- Katherine Lane – Executrix (D)
- Jewel Jones Greer – Decedent (T)
- Floyd Wilson -P
- The will distributed T’s property into 17 equal shares to 17 beneficiaries.
- 16 of the beneficiaries were blood-relatives to T
- D was the only non-blood beneficiary and had spent much time caring for T until T’s death in 2000
- P challenged T’s testamentary capacity
- Jury found for P
- TC allowed JNOV for D
Did T lack the testamentary capacity to execute a will when ?
- A person is mentally capable to make a will if she has sufficient intellect to enable her to have a decided and rational desire as to the disposition of her property.
- No, affirmed
- Drafting attorney testified that T was mentally competent when the will was signed and that T had selected the beneficiaries of her will “emphatically”
- P never presented any evidence showing T was incapable of forming a decided and rational desire as to the disposition of her property, even when evidence is examined in a light most favorable to P’s side
- P called T eccentric, aged, and peculiar in the last years of her life.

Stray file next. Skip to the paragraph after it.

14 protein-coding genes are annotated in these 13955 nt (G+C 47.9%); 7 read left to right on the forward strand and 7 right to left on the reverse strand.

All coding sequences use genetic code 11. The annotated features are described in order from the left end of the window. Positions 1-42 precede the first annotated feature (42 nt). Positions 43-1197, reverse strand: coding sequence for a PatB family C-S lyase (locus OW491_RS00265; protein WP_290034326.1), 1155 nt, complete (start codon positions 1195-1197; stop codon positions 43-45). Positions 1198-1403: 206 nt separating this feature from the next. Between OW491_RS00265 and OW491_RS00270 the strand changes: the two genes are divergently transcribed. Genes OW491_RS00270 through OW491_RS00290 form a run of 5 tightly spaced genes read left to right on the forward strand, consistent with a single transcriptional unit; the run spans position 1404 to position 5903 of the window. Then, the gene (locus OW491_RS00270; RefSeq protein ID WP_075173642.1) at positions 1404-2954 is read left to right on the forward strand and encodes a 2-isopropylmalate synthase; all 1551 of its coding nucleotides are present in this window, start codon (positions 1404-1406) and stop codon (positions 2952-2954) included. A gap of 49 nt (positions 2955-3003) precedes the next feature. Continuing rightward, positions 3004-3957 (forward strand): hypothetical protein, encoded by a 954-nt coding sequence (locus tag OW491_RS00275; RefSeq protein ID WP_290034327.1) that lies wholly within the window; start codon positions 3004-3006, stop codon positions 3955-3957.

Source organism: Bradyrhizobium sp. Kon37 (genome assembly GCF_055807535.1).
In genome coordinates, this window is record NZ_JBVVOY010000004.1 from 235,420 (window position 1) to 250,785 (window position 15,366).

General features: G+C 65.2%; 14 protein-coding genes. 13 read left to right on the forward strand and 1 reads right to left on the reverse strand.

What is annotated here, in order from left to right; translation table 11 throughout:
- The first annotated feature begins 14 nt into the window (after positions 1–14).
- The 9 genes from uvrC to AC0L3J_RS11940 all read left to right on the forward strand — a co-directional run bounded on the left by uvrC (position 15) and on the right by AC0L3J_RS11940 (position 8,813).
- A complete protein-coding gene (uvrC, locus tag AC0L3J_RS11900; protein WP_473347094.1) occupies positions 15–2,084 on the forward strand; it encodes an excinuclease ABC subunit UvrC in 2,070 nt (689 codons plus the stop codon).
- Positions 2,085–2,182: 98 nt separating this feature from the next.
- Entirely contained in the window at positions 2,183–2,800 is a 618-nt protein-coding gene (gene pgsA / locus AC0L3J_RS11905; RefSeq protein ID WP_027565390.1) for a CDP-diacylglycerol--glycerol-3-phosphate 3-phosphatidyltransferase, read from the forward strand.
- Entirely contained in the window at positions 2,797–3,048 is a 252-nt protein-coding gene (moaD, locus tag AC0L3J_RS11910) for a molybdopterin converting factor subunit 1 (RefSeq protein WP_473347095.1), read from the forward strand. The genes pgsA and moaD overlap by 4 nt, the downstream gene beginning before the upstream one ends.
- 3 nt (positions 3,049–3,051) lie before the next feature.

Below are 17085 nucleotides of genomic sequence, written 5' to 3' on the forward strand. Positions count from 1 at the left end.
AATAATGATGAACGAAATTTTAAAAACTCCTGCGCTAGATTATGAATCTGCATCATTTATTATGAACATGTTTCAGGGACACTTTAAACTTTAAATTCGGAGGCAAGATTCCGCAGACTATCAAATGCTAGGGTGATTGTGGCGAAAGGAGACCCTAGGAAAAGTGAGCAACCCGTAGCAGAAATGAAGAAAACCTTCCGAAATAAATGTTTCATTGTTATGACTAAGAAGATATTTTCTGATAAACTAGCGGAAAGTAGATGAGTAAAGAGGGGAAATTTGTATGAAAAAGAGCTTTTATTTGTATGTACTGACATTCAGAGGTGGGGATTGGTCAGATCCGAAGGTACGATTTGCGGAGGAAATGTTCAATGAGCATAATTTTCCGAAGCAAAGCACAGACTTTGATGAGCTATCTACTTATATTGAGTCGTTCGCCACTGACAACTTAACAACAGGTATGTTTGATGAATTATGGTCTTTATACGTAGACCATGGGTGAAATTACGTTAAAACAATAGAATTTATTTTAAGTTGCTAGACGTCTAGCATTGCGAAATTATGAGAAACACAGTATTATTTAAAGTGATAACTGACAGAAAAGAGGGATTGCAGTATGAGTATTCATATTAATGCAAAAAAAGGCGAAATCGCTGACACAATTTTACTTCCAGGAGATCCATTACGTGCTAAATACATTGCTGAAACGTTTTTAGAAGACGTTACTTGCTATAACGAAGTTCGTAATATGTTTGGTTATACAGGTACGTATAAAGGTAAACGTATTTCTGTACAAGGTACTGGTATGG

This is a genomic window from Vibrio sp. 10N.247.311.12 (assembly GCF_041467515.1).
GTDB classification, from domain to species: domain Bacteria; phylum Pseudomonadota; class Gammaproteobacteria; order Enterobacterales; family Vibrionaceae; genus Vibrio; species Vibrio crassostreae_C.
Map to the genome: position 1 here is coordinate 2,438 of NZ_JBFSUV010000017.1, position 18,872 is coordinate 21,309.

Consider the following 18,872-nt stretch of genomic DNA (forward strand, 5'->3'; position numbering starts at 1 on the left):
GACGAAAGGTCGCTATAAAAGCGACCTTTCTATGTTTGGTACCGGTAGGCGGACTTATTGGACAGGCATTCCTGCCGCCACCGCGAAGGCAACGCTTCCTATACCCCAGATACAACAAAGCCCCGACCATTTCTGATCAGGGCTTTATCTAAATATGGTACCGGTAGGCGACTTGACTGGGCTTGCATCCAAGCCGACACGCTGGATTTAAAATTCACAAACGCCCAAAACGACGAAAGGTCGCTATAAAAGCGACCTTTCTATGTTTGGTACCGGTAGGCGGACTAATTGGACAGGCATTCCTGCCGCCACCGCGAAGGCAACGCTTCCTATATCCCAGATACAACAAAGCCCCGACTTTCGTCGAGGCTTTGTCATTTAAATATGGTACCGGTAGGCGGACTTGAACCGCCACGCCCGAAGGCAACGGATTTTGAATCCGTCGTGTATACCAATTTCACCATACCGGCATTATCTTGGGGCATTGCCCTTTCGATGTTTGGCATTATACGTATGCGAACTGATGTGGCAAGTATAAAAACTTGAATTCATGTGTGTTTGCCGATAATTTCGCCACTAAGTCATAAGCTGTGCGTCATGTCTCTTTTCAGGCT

- But the law does not withhold from the aged, the feeble, the weak-minded, the capricious, the notionate, the right to make a will, provided such a person has a decided and rational desire as to the disposition of their property
- Although perhaps persuasive to a jury, eccentric habits and absurd beliefs do not establish testamentary incapacity
- No expert or physician showed T lacked testamentary capacity
Dissents or Concurrences
- The issue is not for the court to decide is she lacked testamentary capacity; the issue is whether the evidence supported the jury’s finding and whether the JNOV was proper
- In this case, the evidence can support the jury’s finding and thus JNOV was improper
A court must allow the issue of testamentary capacity to go to a jury when there is a genuine conflict in the evidence regarding the testator’s state of mind.
Must look at the totality of the evidence.